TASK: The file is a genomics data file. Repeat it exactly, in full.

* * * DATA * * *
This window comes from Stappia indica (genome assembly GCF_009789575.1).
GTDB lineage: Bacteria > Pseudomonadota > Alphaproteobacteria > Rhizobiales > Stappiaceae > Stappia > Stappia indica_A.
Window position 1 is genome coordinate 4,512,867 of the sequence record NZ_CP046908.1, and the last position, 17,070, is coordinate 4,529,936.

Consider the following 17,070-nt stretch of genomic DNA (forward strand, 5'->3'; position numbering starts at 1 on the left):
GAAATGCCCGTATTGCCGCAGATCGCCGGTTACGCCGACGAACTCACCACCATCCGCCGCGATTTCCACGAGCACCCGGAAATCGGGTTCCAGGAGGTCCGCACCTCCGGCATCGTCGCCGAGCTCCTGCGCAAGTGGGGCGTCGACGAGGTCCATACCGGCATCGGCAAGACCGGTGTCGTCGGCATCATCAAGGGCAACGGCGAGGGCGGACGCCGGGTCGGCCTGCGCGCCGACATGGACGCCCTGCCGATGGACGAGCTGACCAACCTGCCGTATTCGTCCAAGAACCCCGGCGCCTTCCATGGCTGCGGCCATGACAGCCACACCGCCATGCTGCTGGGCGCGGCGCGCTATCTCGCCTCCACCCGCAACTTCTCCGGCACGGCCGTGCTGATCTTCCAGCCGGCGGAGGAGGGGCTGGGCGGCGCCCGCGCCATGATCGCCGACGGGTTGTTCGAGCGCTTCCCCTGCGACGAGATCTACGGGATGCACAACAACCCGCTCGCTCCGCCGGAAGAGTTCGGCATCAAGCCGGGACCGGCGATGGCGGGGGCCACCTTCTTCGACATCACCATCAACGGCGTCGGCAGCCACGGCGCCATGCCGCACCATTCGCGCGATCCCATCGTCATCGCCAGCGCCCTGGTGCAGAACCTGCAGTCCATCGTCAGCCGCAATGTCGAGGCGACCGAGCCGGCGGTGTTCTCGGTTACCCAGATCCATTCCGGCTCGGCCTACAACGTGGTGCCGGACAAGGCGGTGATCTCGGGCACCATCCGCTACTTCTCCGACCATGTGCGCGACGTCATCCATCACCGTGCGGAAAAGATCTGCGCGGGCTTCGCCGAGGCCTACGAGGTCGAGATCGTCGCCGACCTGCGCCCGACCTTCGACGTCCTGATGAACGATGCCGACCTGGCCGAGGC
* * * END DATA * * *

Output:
This window comes from Stappia indica (genome assembly GCF_009789575.1).
GTDB lineage: Bacteria > Pseudomonadota > Alphaproteobacteria > Rhizobiales > Stappiaceae > Stappia > Stappia indica_A.
Window position 1 is genome coordinate 4,512,867 of the sequence record NZ_CP046908.1, and the last position, 17,070, is coordinate 4,529,936.

Consider the following 17,070-nt stretch of genomic DNA (forward strand, 5'->3'; position numbering starts at 1 on the left):
GAAATGCCCGTATTGCCGCAGATCGCCGGTTACGCCGACGAACTCACCACCATCCGCCGCGATTTCCACGAGCACCCGGAAATCGGGTTCCAGGAGGTCCGCACCTCCGGCATCGTCGCCGAGCTCCTGCGCAAGTGGGGCGTCGACGAGGTCCATACCGGCATCGGCAAGACCGGTGTCGTCGGCATCATCAAGGGCAACGGCGAGGGCGGACGCCGGGTCGGCCTGCGCGCCGACATGGACGCCCTGCCGATGGACGAGCTGACCAACCTGCCGTATTCGTCCAAGAACCCCGGCGCCTTCCATGGCTGCGGCCATGACAGCCACACCGCCATGCTGCTGGGCGCGGCGCGCTATCTCGCCTCCACCCGCAACTTCTCCGGCACGGCCGTGCTGATCTTCCAGCCGGCGGAGGAGGGGCTGGGCGGCGCCCGCGCCATGATCGCCGACGGGTTGTTCGAGCGCTTCCCCTGCGACGAGATCTACGGGATGCACAACAACCCGCTCGCTCCGCCGGAAGAGTTCGGCATCAAGCCGGGACCGGCGATGGCGGGGGCCACCTTCTTCGACATCACCATCAACGGCGTCGGCAGCCACGGCGCCATGCCGCACCATTCGCGCGATCCCATCGTCATCGCCAGCGCCCTGGTGCAGAACCTGCAGTCCATCGTCAGCCGCAATGTCGAGGCGACCGAGCCGGCGGTGTTCTCGGTTACCCAGATCCATTCCGGCTCGGCCTACAACGTGGTGCCGGACAAGGCGGTGATCTCGGGCACCATCCGCTACTTCTCCGACCATGTGCGCGACGTCATCCATCACCGTGCGGAAAAGATCTGCGCGGGCTTCGCCGAGGCCTACGAGGTCGAGATCGTCGCCGACCTGCGCCCGACCTTCGACGTCCTGATGAACGATGCCGACCTGGCCGAGGC